I am a junior at Rutgers University majoring in Computer Science and Cognitive Science. I’m really interested in research and debating questions about how minds work. Artificial intelligence research piques my interest. So, this summer, I joined the Humans to Robots Laboratory through the Brown Computer Science Artificial Intelligence & Computational Creativity Research Experience for Undergraduates (REU) Site. I felt so welcomed. Everyone at Brown, from the professors to the staff members to the grad students and undergrads, were very supportive. The program gave me a peek into the exciting life of a full-time researcher in computer science. Every day …
In February 2023, Brown CS faculty member Yu Cheng brought four teams of students to the International Collegiate Programming Contest (ICPC)’s Northeast North America (NENA) Regional Contest at the College of the Holy Cross site. Their story is told here
. Below, one of the students from the team that advanced to the national level shares his experience of that event.
Have you ever found yourself anxiously waiting for a response, unsure of what the other person is typing? The absence of immediate feedback, tone, facial expressions, and other non-verbal cues can sometimes hinder effective text-based communication. Hence, despite the convenient nature of messaging platforms, there has been a rising anxiousness around the
... or Zainab is typing . This anxiousness can be attributed to the low richness associated with messaging.
In a forthcoming paper that has received the ACM ASIA Conference on Computer and Communications Security (AsiaCCS 2023)’s Distinguished Paper Award, researchers at Brown and collaborators at Aarno Labs, FORTH, and TUC developed a new system that can automatically protect against these native library threats while requiring minimal developer effort. The system, called BinWrap, combines protections of both the native portion of a library and its language-specific wrapper.
Microservices have been transforming the computing landscape with web-scale infrastructures like Facebook, Google, Amazon, and telecom infrastructures like AT&T and Ericsson adopting them. The microservices paradigm has proven to promote better scalability, fault tolerance, and deployability. However, it also significantly increases the space of configuration options and performance problems, rendering traditional approaches to management ineffective.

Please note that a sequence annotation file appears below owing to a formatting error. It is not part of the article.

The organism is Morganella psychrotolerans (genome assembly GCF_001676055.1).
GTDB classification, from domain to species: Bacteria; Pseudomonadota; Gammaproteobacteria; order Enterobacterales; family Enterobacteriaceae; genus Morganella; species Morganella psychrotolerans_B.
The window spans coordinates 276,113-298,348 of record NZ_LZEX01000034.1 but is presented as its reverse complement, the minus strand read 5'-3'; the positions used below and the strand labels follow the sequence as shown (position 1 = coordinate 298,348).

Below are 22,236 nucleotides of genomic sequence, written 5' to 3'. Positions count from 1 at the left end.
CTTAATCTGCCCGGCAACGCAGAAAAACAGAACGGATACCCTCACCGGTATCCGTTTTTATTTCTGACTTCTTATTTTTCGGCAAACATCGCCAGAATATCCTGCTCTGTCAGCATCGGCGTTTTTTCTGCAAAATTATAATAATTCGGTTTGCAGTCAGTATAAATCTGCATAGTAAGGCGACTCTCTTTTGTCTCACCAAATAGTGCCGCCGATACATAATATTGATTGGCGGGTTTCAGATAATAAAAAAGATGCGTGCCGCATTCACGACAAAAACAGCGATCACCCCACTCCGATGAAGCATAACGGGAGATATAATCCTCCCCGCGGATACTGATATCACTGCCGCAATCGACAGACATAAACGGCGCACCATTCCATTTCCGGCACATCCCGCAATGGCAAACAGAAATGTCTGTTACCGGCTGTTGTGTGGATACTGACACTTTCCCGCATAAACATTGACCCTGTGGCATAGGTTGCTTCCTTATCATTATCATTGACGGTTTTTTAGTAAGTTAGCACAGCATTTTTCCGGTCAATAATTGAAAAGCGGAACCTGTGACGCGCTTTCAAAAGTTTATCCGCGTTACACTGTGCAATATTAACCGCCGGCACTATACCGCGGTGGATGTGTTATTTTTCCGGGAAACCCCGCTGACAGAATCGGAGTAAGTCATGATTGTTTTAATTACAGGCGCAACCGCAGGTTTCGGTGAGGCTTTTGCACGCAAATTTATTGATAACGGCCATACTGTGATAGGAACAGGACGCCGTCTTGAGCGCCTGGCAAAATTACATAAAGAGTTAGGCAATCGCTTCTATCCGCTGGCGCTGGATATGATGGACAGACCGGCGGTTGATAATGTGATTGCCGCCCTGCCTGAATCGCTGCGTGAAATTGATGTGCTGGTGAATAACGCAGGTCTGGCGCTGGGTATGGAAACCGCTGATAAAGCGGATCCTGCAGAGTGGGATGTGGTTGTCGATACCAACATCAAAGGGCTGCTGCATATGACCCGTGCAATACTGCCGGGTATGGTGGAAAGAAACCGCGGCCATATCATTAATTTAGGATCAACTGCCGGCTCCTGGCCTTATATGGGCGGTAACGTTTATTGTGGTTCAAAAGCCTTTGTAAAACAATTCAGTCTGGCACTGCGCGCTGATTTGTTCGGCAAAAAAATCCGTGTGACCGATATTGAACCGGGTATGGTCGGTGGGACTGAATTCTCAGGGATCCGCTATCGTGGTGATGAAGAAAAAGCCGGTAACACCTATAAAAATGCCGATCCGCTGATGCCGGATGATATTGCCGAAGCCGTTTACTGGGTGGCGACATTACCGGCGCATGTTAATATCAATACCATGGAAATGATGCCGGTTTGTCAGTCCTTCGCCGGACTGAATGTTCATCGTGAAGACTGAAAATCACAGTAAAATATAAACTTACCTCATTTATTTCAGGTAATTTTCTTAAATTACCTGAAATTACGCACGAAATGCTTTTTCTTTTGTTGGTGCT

Deep Learning (DL) is a rapidly growing field that has found a set of wide-ranging applications across various industries, such as transportation, banking and finance, healthcare, and more. As the use of DL becomes more widespread, DL frameworks, such as TensorFlow and PyTorch, have, in turn, become increasingly popular, and are being used to build models that are applied even in security-critical settings. Thus, with their increasing popularity, the importance of keeping these frameworks secure has become crucial.
Last summer, I interned at Brown University’s Data Science Initiative (DSI) with Professor Ritambhara Singh. The work I was doing, in computational genetics, was fascinating. And the office space was modern and light-filled. But most importantly, the lab was filled with welcoming grad students and amazing professors who worked right next to me.
In 2022, generative AI went mainstream. Mere months ago, it still seemed exclusively the province of the ML research community and of Twitter, where meme accounts like @weirddalle shared the results of feeding text-to-image generation models off-the-wall prompts like "a bottle of ranch dressing testifying in court."
Cut to the present, where generative AI startups like Stability AI and Jasper are raising $100 million rounds of funding, big players like Microsoft have announced upcoming integrations of text-to-image generation, and perhaps all of us have used OpenAI's DALL-E 2 to create create something delightful like this "chicken nugget dressed as a …
The 30th European Symposium on Algorithms (ESA) last month awarded the ESA 2021 Test-of-Time Award to Brown CS Professor Sorin Istrail and his collaborators for their ESA 2001 paper called “SNPs Problems, Complexity, and Algorithms.” The award recognizes “excellent papers in algorithm research that were published … 19-21 years ago and which are still influential and stimulating for the field today,” according to the ESA.